It has also been suggested that there is evidence of co-morbidity between the prevalence of migraines and psychiatric disorders. One such psychiatric disorder which shows a 20-30% commonality in migraine patients is depression. Though there is no mechanism or extensive research to explain this incidence, anti-depressant medications have been suggested as prophylactic therapy in the prevention of migraines (Koch & Jurgens, 2009).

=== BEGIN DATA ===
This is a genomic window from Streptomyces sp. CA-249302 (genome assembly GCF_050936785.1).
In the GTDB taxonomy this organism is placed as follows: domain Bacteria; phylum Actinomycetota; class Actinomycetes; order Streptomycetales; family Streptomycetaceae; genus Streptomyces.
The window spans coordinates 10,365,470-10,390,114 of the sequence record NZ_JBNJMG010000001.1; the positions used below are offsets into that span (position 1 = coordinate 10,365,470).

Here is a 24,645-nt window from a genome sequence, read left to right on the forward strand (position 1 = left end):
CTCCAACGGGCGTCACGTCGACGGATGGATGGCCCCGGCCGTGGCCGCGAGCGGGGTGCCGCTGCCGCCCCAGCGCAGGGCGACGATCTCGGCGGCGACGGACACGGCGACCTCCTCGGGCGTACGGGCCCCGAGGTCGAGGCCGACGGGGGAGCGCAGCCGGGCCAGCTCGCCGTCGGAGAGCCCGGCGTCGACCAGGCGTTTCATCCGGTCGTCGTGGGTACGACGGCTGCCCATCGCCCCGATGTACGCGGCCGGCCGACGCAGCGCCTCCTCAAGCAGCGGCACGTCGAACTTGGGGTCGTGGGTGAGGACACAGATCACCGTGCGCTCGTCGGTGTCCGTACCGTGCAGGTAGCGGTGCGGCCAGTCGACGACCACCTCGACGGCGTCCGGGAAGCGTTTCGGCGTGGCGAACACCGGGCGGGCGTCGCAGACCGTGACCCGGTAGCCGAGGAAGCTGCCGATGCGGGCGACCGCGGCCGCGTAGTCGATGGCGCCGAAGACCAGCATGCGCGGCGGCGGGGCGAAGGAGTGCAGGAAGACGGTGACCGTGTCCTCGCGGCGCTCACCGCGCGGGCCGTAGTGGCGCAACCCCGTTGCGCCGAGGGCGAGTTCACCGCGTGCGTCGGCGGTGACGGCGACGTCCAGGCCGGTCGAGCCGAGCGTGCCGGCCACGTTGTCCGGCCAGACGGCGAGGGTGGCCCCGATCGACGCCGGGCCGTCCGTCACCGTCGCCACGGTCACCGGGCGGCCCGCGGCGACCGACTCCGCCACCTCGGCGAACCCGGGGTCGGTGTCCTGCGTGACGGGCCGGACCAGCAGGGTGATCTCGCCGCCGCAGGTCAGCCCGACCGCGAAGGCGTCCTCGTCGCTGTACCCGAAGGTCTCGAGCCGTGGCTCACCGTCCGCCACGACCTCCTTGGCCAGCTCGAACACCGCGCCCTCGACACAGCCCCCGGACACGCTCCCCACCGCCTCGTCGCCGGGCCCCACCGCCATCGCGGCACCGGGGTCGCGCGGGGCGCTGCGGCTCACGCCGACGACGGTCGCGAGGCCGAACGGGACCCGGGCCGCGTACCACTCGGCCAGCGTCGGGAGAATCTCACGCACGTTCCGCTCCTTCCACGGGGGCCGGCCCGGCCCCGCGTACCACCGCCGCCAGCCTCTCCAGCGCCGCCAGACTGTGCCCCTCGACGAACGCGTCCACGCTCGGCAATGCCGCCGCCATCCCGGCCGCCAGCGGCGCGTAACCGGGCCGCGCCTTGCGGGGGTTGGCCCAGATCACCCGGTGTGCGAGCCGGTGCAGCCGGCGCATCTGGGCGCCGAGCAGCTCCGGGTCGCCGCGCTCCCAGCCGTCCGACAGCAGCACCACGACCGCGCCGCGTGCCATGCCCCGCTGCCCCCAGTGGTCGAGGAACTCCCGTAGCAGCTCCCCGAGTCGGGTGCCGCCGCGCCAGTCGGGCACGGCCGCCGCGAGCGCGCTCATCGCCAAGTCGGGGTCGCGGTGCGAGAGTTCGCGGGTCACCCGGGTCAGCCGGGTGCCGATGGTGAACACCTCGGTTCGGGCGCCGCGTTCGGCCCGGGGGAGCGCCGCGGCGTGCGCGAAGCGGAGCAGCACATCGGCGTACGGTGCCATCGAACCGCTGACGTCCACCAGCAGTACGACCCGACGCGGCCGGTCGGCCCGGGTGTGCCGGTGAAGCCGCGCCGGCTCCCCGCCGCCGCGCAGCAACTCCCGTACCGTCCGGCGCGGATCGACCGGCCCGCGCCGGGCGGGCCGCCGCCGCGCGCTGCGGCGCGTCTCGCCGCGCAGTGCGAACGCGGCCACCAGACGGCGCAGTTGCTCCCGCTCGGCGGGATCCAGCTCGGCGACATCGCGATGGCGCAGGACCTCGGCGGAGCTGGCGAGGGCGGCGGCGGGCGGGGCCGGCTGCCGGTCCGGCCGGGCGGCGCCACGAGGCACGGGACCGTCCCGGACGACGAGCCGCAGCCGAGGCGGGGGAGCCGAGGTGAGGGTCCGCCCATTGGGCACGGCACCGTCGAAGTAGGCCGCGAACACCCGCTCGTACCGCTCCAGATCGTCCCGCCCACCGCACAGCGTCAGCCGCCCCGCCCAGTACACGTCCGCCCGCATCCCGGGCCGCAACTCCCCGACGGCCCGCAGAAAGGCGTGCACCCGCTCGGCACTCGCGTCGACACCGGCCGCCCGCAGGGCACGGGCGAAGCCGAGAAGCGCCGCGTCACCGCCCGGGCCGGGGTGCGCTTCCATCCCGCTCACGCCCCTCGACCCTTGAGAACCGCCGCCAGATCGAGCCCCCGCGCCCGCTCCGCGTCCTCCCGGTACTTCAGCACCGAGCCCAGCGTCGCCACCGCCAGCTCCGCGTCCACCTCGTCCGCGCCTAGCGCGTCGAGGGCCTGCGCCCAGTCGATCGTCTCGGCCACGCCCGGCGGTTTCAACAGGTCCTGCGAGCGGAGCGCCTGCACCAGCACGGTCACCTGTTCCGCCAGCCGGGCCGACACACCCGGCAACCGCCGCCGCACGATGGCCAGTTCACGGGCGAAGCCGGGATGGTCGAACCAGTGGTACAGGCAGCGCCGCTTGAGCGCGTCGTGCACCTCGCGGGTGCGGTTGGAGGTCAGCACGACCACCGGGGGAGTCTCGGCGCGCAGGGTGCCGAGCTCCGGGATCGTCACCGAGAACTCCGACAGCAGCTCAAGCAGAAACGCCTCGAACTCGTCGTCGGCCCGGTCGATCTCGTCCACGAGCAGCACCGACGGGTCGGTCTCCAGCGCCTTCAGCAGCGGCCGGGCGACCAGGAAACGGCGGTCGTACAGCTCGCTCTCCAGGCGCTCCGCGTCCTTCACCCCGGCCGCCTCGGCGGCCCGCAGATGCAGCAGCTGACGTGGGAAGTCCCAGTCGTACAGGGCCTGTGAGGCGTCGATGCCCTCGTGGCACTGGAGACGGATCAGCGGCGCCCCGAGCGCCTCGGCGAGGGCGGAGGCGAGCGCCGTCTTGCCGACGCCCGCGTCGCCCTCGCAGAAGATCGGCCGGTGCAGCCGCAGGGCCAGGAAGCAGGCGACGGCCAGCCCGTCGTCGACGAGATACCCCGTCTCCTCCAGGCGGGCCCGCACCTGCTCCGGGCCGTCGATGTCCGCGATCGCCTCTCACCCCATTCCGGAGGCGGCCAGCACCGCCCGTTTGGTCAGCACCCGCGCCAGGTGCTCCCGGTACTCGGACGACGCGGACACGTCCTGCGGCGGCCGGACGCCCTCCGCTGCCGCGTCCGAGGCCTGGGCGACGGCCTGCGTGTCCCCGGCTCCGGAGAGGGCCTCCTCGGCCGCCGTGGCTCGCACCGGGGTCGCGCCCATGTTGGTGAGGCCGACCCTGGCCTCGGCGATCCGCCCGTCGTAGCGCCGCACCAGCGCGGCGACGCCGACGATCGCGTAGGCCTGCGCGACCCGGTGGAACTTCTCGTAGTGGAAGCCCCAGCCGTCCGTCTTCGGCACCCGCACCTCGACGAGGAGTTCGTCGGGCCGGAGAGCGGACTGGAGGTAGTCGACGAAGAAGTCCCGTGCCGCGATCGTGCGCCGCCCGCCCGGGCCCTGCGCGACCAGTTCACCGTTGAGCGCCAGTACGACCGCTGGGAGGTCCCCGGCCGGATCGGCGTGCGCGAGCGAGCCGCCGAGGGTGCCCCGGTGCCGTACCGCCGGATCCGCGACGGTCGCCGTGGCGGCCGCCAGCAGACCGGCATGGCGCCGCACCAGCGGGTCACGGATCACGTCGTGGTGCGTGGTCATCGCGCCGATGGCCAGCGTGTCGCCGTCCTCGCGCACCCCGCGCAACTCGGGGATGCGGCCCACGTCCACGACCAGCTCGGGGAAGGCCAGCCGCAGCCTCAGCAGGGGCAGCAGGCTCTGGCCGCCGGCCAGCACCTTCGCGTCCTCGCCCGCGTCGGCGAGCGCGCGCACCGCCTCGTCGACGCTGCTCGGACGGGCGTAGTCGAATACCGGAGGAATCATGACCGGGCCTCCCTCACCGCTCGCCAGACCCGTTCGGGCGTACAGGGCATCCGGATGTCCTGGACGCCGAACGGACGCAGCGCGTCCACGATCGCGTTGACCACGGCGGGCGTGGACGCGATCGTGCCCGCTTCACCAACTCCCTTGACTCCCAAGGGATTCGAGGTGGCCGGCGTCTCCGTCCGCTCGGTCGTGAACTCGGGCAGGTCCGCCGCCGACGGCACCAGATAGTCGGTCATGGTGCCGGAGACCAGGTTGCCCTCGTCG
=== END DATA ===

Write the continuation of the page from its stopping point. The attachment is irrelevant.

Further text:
There have of course been other studies conducted to shed light on the evidence of co-morbidity between migraines and conditions such as hypertension and weight gain. Such studies have shown varied results such as with hypertension showing a controversial and perhaps coincidental relationship to hypercholesterolemia which shows association with migraine in elderly men. Obesity is considered a major risk factor for migraines since it promotes the release of CGRP and a decrease in adiponectin which is a hormone with an anti inflammatory effect. Leptin is also decreased in both obesity and migraines showing co morbidity (Hamed, 2009).
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